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Comparative biology of mouse versus human cells: modelling human cancer in mice

Abstract

Laboratory mice have represented a powerful experimental system for understanding the intricacy of human cancer pathogenesis. Indeed, much of our current conceptualization of how tumorigenesis occurs in humans is strongly influenced by mouse models of cancer development. However, an emerging body of evidence indicates that there are fundamental differences in how the process of tumorigenesis occurs in mice and humans. What are these species-specific differences and how do they affect the use of mice as models of human tumour pathogenesis?

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Figure 1: Age distribution of cancer in mice and humans.
Figure 2: Karyotype of mouse and human tumours.
Figure 3: Escape from culture- and oncogenic RAS-induced senescence.
Figure 4: Structure of oncogenic HRAS.

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Acknowledgements

We apologize to those colleagues whose work could not be cited due to space restrictions. We thank I. Ben-Porath, T. Ince and A.E. Karnoub for critical reading of the manuscript, and R. Latek for help with protein modelling. A.R. is currently supported by the Department of Defense CDMRP Grant and R.A.W. is supported by the Department of Health and Human Services, NIH/NCI, Research Program Project Grant.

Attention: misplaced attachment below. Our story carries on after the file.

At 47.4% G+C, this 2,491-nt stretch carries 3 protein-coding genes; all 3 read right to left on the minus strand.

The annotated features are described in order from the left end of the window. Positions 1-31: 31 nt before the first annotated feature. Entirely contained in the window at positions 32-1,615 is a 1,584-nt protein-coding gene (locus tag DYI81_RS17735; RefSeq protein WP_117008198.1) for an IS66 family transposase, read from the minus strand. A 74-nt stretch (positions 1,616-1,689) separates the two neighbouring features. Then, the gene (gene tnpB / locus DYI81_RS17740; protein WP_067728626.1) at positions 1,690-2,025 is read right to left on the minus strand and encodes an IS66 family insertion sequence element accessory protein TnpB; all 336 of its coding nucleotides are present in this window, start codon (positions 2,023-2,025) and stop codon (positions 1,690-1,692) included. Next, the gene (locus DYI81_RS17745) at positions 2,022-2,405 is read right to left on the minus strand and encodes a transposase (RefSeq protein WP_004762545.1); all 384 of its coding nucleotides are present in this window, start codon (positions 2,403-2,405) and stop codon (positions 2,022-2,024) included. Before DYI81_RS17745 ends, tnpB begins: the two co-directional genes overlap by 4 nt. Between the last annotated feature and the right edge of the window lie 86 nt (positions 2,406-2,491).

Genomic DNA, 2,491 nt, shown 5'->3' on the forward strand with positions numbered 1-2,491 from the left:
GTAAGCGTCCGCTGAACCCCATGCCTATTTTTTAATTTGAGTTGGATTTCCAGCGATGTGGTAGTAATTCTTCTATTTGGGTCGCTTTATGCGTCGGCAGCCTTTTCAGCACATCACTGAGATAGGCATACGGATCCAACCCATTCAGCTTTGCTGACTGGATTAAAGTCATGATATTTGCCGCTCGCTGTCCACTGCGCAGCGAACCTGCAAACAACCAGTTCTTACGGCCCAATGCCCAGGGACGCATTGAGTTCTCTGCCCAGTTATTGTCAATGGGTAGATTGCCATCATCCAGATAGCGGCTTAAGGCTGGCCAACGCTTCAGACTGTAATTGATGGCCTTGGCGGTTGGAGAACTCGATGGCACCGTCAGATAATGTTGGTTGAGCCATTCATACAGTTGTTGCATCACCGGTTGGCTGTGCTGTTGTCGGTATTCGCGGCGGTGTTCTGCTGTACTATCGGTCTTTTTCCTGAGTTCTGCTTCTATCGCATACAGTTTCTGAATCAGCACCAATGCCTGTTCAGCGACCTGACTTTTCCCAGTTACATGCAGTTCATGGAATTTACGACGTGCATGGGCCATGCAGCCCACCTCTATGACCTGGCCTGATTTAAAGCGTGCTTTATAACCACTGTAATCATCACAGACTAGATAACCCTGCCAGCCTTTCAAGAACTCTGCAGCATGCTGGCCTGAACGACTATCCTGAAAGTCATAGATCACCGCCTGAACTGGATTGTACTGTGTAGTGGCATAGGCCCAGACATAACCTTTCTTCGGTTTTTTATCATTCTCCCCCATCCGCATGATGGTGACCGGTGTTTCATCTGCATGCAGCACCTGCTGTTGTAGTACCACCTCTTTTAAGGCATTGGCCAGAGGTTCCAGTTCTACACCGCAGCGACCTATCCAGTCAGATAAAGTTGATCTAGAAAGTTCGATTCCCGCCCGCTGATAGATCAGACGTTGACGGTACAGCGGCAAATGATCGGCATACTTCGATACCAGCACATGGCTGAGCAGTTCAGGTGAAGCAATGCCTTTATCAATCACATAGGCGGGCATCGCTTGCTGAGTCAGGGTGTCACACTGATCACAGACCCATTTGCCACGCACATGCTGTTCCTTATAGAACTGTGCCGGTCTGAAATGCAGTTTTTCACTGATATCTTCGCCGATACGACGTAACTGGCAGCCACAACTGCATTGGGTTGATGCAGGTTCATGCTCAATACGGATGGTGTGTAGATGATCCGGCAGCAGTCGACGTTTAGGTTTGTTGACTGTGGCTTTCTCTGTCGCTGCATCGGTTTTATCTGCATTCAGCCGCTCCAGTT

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DATABASES

LocusLink

APC

CDKN2A

MDM2

MYC

PI3K

RB

TERT

Trp53

WAF1

FURTHER INFORMATION

American Cancer Society, Cancer Facts and Figures 2003

Mouse Models of Human Cancers Consortium, National Cancer Institute

Mouse Tumor Biology Database

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Rangarajan, A., Weinberg, R. Comparative biology of mouse versus human cells: modelling human cancer in mice. Nat Rev Cancer 3, 952–959 (2003). https://doi.org/10.1038/nrc1235

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